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How long do you take a herb/supplement for? — The Grow Network Community
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How long do you take a herb/supplement for?

jodienancarrowjodienancarrow Mid North Coast AustraliaPosts: 653 admin

I decided to experiment with this over a week ago. I've been making a green smoothie every morning for over 12 months now. The reason I wanted to start with this was after much research, I needed to improve my digestion, mood and overall health. I found a product that I could incorporate into my breakfast smoothie mix to do just that. I also add powdered ashwaganda, astragalus, rhodiola and cinnamon. Last week I traveled to Sydney and decided to leave my "goodies" behind to see what difference it might make.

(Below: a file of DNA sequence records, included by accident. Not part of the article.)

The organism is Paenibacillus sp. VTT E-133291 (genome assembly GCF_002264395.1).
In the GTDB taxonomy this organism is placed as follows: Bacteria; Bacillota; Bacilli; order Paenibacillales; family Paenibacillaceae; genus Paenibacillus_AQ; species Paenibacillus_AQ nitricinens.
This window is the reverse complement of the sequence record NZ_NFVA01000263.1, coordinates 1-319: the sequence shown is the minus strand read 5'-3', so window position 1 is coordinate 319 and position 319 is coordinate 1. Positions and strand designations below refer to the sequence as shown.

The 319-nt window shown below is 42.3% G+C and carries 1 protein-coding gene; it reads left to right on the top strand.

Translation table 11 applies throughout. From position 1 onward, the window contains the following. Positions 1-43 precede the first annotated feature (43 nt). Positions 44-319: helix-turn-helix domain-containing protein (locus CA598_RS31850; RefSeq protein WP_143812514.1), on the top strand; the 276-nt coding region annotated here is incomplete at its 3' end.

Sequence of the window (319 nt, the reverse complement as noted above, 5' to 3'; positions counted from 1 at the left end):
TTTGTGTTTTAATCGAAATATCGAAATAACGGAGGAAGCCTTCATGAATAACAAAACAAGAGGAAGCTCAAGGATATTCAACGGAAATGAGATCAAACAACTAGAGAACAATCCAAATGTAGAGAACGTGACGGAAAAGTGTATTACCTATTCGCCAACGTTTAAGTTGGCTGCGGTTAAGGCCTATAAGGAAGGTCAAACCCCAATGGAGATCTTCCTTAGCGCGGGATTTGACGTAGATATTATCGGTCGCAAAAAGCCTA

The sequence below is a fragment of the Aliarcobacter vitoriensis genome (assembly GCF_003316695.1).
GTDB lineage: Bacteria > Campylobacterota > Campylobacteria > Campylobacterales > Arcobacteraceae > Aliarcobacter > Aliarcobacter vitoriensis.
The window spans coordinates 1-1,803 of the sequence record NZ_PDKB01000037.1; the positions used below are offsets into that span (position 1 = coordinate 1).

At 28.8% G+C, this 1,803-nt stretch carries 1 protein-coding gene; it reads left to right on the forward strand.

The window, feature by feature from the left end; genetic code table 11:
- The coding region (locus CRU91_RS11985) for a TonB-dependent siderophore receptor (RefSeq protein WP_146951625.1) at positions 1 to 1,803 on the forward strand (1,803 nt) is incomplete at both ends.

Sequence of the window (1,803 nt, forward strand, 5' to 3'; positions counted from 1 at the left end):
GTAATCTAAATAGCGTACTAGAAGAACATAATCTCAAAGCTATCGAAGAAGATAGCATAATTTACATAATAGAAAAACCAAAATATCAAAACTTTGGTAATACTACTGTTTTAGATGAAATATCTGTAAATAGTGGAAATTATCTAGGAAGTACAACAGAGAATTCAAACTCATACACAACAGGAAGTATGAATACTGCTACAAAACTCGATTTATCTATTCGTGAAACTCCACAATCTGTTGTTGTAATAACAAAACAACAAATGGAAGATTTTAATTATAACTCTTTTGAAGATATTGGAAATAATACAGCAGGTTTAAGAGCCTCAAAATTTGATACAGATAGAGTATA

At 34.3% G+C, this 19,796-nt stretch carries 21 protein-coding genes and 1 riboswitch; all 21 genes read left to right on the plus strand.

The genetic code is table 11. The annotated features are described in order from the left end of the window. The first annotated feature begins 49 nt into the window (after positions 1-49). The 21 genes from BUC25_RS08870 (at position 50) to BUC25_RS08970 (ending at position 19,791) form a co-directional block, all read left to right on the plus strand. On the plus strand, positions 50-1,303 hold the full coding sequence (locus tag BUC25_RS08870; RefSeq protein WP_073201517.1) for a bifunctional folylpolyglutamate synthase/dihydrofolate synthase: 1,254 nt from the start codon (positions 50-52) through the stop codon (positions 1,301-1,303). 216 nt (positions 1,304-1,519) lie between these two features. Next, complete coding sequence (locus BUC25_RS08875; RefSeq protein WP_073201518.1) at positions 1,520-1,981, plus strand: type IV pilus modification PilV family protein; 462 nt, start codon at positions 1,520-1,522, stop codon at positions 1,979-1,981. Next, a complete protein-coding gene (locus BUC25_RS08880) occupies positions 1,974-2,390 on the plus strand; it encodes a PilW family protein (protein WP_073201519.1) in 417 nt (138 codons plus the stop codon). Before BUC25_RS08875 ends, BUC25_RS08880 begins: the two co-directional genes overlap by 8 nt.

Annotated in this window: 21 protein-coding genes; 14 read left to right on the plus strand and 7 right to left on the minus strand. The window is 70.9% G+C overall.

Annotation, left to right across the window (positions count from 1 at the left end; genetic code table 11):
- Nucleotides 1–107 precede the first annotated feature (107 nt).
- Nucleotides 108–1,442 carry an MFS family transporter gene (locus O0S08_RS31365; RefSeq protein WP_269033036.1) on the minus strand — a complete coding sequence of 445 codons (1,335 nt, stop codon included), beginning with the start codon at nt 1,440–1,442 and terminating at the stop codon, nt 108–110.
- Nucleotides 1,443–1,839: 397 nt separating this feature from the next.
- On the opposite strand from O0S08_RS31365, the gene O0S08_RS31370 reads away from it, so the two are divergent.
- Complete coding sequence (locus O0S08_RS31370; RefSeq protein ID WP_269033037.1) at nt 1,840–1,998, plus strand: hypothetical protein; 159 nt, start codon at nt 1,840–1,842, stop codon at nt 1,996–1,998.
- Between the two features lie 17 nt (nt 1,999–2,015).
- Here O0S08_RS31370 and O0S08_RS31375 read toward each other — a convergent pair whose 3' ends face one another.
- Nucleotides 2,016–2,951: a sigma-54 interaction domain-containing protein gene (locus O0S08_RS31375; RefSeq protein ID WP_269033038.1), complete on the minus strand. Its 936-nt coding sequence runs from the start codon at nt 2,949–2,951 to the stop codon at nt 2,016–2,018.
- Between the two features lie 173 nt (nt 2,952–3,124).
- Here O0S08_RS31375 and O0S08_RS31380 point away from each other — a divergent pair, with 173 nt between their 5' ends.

So I believe I could definitely feel the difference, digestion and especially mood! So when you read, take this for that etc, how long for? I realise that in cold/flu season you can take different herbs for that season but for overall wellness do you stick at it forever? Maybe vary the dose, interchange alternate days with different herbs. Does your body get used to the same old regime and it turns out your wasting money or effort. Or if you generally feel good, then you must be doing something right! Your thoughts please.

Comments

  • Jack_Went_SplatJack_Went_Splat Posts: 59 ✭✭✭
    edited October 6

    This is a great question. From my experience, it seems a good idea to vary supplements on and off. One that I use suggested 5 days on and 2 days off or 11 days on and 3 days off to keep your body from responding as if there is an over abundance of one nutrient or another and just dumping it instead of utilizing to the fullest extent. When it comes to herbs, it seems to me the best answer will come from an herbalist and that is not me. :o) Following for answers from an herbalist.

  • toreytorey Posts: 2,054 admin